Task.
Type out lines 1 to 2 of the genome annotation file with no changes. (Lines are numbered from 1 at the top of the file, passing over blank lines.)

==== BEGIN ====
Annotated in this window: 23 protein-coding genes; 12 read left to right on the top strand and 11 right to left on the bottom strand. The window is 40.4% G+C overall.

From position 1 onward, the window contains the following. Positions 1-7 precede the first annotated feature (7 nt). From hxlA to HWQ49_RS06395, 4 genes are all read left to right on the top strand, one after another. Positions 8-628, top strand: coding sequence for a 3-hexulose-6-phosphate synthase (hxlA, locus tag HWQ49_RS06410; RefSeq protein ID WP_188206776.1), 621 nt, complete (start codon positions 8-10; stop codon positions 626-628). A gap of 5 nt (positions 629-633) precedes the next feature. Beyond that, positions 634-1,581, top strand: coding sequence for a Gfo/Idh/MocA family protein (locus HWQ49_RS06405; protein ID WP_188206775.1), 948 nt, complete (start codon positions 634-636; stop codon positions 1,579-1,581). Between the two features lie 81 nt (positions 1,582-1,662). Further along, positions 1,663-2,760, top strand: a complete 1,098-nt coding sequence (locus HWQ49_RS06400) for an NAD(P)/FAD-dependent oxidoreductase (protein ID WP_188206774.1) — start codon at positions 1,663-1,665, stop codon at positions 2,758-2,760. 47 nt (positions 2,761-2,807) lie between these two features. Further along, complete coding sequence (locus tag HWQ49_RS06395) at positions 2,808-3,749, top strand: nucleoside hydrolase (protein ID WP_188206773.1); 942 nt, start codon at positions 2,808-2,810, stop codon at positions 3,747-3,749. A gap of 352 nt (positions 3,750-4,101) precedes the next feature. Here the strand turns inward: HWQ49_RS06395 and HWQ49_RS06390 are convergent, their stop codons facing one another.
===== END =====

Annotated in this window: 23 protein-coding genes; 12 read left to right on the top strand and 11 right to left on the bottom strand. The window is 40.4% G+C overall.

From position 1 onward, the window contains the following. Positions 1-7 precede the first annotated feature (7 nt). From hxlA to HWQ49_RS06395, 4 genes are all read left to right on the top strand, one after another. Positions 8-628, top strand: coding sequence for a 3-hexulose-6-phosphate synthase (hxlA, locus tag HWQ49_RS06410; RefSeq protein ID WP_188206776.1), 621 nt, complete (start codon positions 8-10; stop codon positions 626-628). A gap of 5 nt (positions 629-633) precedes the next feature. Beyond that, positions 634-1,581, top strand: coding sequence for a Gfo/Idh/MocA family protein (locus HWQ49_RS06405; protein ID WP_188206775.1), 948 nt, complete (start codon positions 634-636; stop codon positions 1,579-1,581). Between the two features lie 81 nt (positions 1,582-1,662). Further along, positions 1,663-2,760, top strand: a complete 1,098-nt coding sequence (locus HWQ49_RS06400) for an NAD(P)/FAD-dependent oxidoreductase (protein ID WP_188206774.1) — start codon at positions 1,663-1,665, stop codon at positions 2,758-2,760. 47 nt (positions 2,761-2,807) lie between these two features. Further along, complete coding sequence (locus tag HWQ49_RS06395) at positions 2,808-3,749, top strand: nucleoside hydrolase (protein ID WP_188206773.1); 942 nt, start codon at positions 2,808-2,810, stop codon at positions 3,747-3,749. A gap of 352 nt (positions 3,750-4,101) precedes the next feature. Here the strand turns inward: HWQ49_RS06395 and HWQ49_RS06390 are convergent, their stop codons facing one another.